No Immunity for Luxury Sector From Biggest Interest Rate Increase for U.S. Since 1994

With interest rates rising and the stock market falling, some luxury home buyers could go into “shock mode”.

In a widely anticipated move to help curb the highest level of U.S. inflation in 40 years, the Federal Reserve raised interest rates by 0.75% on Wednesday, the biggest hike since 1994. The decision will raise the benchmark federal funds rate to between 1.5% and 1.75%, according to the Wall Street Journal. Some expect interest rates to reach at least 3% by the end of the year.

This is the most recent in a series of interest rate hikes, and there could be another jump of 50 to 75 basis points in July, Federal Reserve Chairman Jerome Powell said. at a press conference on Wednesday afternoon. And while this decision will likely have more effect in the mainstream market, luxury buyers won’t be spared from the decision.

“Even though there are generally more buyers paying cash as the price increases, they are still very aware of what is happening in the world around them,” said Jonathan Miller, president and chief management of Miller Samuel, New York. real estate appraisers and consultants.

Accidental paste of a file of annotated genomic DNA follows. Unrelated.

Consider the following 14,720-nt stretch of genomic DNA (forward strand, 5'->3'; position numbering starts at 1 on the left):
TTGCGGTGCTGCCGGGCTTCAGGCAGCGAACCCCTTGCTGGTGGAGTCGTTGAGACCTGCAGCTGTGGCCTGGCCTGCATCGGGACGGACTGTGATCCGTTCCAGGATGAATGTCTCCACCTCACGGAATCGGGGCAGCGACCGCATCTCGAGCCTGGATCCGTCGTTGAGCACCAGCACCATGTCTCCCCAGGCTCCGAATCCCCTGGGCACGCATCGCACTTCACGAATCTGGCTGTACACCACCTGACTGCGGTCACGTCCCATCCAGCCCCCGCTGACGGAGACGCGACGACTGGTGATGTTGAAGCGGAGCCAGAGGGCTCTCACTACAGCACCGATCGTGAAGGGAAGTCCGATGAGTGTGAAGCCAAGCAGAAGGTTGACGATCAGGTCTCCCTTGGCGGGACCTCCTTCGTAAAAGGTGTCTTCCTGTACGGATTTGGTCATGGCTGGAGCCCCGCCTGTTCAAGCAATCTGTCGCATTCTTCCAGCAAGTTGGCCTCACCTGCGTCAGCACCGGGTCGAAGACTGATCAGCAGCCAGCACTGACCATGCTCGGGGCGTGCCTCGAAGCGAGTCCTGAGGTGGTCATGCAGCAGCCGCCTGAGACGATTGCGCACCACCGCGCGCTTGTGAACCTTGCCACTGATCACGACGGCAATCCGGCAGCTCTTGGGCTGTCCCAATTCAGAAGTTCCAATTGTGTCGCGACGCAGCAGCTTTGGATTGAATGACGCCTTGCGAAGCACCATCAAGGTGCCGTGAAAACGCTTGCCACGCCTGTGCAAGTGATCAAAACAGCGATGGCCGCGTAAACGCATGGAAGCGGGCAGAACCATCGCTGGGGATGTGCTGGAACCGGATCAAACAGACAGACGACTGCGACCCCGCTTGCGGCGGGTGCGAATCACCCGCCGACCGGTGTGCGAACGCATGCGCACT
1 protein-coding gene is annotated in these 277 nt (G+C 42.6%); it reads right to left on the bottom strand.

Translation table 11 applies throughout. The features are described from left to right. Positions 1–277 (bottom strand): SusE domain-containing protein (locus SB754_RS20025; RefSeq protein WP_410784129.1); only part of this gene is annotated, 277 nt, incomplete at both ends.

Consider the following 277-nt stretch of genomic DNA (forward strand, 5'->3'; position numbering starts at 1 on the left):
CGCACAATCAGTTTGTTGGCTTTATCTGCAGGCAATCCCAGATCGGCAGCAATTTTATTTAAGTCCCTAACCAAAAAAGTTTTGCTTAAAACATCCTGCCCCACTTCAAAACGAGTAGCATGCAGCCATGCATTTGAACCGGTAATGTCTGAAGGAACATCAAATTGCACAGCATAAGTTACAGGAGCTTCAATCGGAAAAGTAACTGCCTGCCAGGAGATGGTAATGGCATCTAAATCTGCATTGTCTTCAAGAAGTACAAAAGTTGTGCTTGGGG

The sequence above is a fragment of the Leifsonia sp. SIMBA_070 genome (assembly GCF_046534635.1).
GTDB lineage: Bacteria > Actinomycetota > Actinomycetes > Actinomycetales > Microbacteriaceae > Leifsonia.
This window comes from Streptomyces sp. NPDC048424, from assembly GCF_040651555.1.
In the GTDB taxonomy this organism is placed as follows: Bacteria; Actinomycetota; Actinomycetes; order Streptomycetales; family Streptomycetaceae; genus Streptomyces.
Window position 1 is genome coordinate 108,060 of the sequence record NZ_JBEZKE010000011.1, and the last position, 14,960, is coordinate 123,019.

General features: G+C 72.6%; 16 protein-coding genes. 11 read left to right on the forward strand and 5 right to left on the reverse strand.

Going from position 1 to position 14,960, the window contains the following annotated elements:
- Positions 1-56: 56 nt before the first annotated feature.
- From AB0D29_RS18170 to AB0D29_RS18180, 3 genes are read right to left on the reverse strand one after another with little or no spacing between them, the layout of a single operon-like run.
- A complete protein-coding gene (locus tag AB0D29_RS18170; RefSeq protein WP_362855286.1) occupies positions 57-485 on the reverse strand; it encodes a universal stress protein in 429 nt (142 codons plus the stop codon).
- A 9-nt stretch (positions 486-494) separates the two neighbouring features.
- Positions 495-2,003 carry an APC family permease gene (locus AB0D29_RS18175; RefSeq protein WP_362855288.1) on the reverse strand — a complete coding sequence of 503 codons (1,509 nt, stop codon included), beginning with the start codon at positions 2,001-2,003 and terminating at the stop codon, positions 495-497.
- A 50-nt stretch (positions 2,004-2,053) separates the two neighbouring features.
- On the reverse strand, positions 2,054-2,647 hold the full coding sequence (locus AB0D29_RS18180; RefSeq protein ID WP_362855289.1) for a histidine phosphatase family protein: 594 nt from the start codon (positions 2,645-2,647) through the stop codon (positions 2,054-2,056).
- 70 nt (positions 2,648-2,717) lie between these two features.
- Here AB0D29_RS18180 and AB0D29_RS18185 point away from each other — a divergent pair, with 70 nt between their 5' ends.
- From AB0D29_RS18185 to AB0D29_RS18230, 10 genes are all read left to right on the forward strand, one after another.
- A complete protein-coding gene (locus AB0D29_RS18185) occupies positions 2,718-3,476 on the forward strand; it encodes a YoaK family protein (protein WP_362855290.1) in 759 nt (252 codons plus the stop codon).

Additionally, many ultra-high net worth buyers have significant assets invested in the struggling stock market. The Dow Jones Industrial Average lost 741.46 points on Thursday, erasing a brief rally sparked by Wednesday’s rise, according to the Wall Street Journal. The Nasdaq Composite also fell about 4%.

“The stock market crash has shocked a lot of luxury buyers,” said Lawrence Yun, chief economist at the National Association of Realtors. “Now they’re saying, ‘we can’t buy this second home’ or go from a $2 million property to a $4 million house…[luxury buyers] are faced with two major events occurring simultaneously.